day 6 barcelona copia

After having an outstanding visit to the eastern part of Lithuania, we came back to spend our last day in Kaunas (where I currently live). But not for a long time, because the next day we were going to Barcelona!! Yey!!

We took our plane from Vilnius straight to Barcelona’s airport (el Prat). Despite of having many babies that hated flying (or so it seemed, because they didn’t stop crying in the WHOLE FREAKING TIME) we landed and a «spit of heat» welcomed us to my birth-place-city

We just had to wait for our baggage, take the train to the center, then jump into the metro (underground for all of you who still didn’t know how we call it in Spain) and then get to my place. It seemed easy. In the end, it wasn’t.

Ok, now imagine that you come from Lithuania, where the temperature was around 25ºC those days and suddenly you get in a temperature of 34ºC and really wet weather. -Ok Pau, that’s not so bad. Well yes, you are right. Not that bad. Now add one factor: the wheels of your 30kg baggage are broken and you have to pull it all around the place. -Yeah, now it sounds a bit worse. 

I was sweating as in spanish we call it «like a chicken / pig»  (sudar como un pollo / cerdo). Fortunately (and after sweating around 3L of water) we got home, had a beer (or maybe 4) during the evening and went to sleep. Phew!

[Day 6.2]

The next day was another different story. We woke up early (spanish early, which is at 10am) and went to the market to get some food. One of the things I like the most about going back to Barcelona is that I get to walk around the neighborhood where I was born. Where everything started 22 years ago.

Pau canaletes

Tradition has that the one who drinks from the Font de Canaletes will come back to Barcelona.

 After jumping into the Metro we got out in Plaça Catalunya and started to walk around there. We were in Carrer Tallers (one of my favorite streets in Barcelona)  were you can find all types of things; badges, gothic boots, tattoo studios, handmade stuff… I’ve you have never been there, you should really go! Trust me! I’m a local! 


Thousands of balconies in Barcelona.

There’s one thing that Monika told me and I’ve never thought about before. -«Wow! In Barcelona you have lots of balconies everywhere!» Well, it’s true but it’s not something big, isn’t it?

Apparently it is. In Lithuania they are not really typical, and particularly in Kaunas. Narrow streets with high buildings and lots of balconies facing the street? No way. But I think I understand why. The snow and the light. In the eastern Europe they don’t have that much light as we do, so, why to have high buildings that will make extra shadows? No! We want light!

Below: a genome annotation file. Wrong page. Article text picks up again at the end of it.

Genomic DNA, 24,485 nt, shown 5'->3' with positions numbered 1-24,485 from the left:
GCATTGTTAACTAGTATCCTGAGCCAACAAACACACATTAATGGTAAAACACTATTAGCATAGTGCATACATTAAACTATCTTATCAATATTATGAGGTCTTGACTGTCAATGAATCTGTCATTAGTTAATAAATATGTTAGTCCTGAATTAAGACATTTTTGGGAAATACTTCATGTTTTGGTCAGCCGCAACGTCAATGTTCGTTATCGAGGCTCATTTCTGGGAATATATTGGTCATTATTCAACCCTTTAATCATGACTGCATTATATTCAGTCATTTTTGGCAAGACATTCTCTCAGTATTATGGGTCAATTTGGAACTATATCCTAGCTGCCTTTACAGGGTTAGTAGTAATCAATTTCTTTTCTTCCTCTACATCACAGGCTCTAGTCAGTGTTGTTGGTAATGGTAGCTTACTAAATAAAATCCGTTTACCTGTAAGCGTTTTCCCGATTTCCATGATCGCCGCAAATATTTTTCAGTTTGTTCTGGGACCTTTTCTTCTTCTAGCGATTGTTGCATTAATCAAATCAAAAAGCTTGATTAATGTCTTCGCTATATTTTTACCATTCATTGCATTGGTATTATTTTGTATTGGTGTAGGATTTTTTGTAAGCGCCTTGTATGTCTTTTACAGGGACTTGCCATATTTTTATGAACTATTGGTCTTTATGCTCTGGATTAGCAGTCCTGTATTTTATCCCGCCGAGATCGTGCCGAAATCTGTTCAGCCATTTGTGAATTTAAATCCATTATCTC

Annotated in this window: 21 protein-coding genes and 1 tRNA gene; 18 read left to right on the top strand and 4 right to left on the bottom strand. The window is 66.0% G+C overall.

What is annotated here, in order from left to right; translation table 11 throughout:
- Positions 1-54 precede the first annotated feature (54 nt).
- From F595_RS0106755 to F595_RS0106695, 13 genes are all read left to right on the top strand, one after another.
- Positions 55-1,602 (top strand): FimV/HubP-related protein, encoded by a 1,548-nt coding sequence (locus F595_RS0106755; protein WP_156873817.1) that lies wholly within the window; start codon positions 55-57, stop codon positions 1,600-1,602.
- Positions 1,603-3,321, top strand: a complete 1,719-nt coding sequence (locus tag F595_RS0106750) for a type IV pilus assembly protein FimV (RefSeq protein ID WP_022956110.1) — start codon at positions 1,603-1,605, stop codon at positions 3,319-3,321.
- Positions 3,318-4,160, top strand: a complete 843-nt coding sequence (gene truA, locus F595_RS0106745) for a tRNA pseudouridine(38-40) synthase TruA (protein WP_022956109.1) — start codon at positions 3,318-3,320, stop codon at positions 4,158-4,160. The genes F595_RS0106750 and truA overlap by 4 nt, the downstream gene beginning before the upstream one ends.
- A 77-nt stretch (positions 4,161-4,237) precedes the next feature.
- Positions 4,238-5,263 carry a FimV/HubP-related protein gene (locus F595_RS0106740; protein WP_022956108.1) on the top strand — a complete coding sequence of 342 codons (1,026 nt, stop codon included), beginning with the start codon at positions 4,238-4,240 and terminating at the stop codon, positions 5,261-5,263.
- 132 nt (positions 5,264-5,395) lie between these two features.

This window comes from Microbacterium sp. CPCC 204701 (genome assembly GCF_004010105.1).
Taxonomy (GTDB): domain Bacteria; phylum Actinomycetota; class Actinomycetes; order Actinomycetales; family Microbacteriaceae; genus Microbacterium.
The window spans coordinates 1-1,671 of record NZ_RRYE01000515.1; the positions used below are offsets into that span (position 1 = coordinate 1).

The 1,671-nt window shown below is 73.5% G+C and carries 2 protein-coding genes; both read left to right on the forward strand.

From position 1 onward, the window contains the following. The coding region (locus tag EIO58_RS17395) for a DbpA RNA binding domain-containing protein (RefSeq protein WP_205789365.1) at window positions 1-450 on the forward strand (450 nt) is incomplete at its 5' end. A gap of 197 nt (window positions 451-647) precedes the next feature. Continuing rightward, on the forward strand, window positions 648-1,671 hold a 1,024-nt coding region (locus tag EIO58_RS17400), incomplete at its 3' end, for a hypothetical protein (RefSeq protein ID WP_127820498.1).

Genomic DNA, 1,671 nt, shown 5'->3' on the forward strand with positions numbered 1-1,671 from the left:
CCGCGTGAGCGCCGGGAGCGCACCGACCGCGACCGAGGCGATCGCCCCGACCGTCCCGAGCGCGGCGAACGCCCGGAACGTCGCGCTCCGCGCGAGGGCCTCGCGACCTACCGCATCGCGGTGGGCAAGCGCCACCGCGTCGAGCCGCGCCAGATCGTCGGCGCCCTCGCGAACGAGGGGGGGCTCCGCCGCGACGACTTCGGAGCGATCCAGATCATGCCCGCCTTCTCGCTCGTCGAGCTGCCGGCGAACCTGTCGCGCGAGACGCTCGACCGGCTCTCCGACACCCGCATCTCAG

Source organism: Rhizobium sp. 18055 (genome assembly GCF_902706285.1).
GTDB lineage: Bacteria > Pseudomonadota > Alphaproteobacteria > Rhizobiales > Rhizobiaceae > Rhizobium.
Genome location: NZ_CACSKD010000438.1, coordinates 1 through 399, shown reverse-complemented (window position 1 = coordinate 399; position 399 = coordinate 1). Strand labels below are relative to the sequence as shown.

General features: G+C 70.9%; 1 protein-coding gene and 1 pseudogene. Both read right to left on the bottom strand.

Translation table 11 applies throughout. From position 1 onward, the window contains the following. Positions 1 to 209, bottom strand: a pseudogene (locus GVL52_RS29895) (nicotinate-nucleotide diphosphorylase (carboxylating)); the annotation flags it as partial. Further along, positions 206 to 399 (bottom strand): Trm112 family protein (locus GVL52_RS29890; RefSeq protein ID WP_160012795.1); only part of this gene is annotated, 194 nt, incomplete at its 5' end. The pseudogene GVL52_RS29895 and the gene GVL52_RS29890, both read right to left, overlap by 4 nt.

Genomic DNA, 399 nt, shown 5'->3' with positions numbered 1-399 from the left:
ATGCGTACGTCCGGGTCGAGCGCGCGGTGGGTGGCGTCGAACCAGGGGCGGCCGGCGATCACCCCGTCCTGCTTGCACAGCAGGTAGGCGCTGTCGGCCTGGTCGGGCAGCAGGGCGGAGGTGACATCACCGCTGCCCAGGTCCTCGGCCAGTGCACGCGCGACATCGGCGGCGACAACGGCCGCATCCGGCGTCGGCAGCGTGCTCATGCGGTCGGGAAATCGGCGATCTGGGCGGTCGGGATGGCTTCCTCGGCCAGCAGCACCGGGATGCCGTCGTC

And about the snow, well, basically try to walk through a narrow street with lots of snow where under the white powder (I’m talking about the snow, the real one) you will find ice. Annoying and sneaky ice that will try to make you fall down. And he will achieve it. Trust me. You don’t want to have narrow streets in Lithuania. The wider the better.

Once we were on our way to the sea, (down the street), we visited of course La BoqueriaThe most visited market in Barcelona and probably the one that has the most variety of goods.

monika guapa

Although she had already been there she didn’t mind visiting it again.

Once I remember that I was talking with a friend from Lebanon who had visited Barcelona recently. He was totally in love with the city. And one of the things that he liked the most it was the multiculturalism. He even told me: «Man, I didn’t even feel like a foreigner!. It was like NY!» And I have to agree completely with him. Although I’ve never been in NY, Barcelona is a place where no one should feel as a foreigner. It’s the confluence of cultures and people what makes it a magical place.

If you are really thinking about visiting my birth-place-city there’s one girl, Jessica who writes a blog about her experiences in the city. Go check her out! It’s really worth it!


View of the port from our restaurant in Barcelona’s Maremagnum.

We were hungry. It was time for us to sit, have a rest and eat something. We decided to go the huge commercial centre known as Maremagnum, where I used to go every weekend when I was a child to play video games. The upper floor used to be full of clubs, but nowadays you find lots of restaurants. They aren’t cheap, actually, they are a bit pricy. But as we say in spanish, «one day is one day» and come on, check the views we had! Outstanding!

That was it. We didn’t want to have a boring-extremely-tourist-tour through Barcelona. After having our stomachs full, we headed to the Bogatell a not really dirty beach not so far from the centre. Relaxed there for few hours and went back home.

Our journey in Spain just started.

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Soy un médico de profesión y blogger, fotógrafo y viajero por pasión.

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